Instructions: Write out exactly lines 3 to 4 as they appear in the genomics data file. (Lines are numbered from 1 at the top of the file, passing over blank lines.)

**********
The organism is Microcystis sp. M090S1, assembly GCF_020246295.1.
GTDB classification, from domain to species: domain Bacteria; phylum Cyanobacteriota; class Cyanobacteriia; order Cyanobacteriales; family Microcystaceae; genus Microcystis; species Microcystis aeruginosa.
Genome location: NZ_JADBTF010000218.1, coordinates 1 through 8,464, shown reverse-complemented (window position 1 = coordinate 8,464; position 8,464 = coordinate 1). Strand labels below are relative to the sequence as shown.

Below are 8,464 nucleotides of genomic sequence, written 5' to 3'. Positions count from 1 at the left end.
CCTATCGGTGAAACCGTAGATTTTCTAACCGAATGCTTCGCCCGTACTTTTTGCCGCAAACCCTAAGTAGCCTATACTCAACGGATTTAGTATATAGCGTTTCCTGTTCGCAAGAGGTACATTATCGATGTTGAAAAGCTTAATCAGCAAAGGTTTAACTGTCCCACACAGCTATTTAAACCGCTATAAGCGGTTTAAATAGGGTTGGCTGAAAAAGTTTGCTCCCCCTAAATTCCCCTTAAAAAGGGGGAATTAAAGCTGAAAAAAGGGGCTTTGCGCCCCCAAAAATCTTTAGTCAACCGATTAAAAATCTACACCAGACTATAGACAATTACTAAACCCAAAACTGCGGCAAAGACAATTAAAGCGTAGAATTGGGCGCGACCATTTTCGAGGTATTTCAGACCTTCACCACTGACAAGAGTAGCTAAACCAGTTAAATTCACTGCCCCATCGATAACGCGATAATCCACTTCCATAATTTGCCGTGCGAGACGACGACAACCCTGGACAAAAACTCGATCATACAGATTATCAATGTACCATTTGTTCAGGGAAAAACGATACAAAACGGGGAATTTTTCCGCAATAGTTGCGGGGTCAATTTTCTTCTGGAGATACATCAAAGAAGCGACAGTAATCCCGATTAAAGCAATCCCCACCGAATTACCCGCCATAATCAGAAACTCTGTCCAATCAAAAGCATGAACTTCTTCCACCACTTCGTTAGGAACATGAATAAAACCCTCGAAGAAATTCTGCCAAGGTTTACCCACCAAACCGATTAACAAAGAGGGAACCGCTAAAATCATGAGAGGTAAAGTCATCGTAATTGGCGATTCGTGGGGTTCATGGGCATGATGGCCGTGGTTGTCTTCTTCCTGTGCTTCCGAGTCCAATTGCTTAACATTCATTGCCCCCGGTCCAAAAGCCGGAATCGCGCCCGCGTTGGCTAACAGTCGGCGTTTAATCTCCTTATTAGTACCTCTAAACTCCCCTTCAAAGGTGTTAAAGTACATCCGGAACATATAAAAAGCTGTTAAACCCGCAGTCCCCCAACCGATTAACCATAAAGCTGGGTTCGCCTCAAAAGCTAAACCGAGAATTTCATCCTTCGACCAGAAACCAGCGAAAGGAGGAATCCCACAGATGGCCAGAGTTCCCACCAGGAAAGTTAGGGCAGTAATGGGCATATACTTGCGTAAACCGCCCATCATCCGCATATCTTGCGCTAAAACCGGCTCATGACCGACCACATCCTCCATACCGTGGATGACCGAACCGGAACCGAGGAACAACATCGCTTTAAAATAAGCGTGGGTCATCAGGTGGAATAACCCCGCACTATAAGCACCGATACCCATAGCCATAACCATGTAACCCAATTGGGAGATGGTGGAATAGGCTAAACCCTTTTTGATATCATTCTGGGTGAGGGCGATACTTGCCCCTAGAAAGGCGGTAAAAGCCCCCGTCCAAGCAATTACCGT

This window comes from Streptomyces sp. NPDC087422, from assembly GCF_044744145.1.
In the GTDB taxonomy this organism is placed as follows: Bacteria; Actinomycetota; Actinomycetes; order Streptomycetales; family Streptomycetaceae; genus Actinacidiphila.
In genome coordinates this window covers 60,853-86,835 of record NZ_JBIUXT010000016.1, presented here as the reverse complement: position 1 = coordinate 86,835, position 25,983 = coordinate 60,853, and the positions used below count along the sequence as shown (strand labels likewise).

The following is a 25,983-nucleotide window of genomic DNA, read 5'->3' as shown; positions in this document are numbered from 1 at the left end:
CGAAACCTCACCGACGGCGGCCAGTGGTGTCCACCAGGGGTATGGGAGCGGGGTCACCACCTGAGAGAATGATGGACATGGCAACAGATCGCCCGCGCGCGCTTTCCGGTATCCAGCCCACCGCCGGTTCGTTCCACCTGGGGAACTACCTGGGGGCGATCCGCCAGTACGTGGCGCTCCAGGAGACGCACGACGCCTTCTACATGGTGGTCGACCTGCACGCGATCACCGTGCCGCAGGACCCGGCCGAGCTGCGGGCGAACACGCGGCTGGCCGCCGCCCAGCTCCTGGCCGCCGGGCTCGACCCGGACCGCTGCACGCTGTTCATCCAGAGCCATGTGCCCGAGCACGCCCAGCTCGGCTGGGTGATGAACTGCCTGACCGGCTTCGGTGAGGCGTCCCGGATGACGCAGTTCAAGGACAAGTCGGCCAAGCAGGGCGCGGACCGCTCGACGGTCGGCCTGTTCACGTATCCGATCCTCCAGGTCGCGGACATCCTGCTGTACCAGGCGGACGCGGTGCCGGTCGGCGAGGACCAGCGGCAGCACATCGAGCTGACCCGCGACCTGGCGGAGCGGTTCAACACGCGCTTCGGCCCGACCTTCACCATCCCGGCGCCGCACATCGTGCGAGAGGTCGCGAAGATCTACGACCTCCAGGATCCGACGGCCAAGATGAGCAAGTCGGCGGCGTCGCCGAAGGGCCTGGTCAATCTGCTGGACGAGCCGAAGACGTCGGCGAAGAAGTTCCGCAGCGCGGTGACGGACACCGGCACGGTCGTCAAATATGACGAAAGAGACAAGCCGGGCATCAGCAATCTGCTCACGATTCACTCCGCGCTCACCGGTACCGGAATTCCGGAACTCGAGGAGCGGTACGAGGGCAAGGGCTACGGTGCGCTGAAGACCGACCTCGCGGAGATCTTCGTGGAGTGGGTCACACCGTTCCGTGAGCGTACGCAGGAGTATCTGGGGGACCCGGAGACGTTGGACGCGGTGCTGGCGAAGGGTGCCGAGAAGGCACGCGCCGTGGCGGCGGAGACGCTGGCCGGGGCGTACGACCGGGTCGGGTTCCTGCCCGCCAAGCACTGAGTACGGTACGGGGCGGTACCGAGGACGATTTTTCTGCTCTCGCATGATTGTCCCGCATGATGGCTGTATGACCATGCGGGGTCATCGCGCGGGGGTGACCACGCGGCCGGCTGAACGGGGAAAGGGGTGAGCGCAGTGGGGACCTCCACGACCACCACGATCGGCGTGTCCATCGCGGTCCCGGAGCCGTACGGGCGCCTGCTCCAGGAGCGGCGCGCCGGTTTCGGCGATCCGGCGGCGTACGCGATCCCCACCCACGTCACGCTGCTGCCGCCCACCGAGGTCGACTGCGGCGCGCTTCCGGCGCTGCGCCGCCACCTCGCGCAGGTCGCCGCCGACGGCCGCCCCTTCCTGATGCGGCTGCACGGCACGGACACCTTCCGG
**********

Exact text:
Genome location: NZ_JADBTF010000218.1, coordinates 1 through 8,464, shown reverse-complemented (window position 1 = coordinate 8,464; position 8,464 = coordinate 1). Strand labels below are relative to the sequence as shown.

Below are 8,464 nucleotides of genomic sequence, written 5' to 3'. Positions count from 1 at the left end.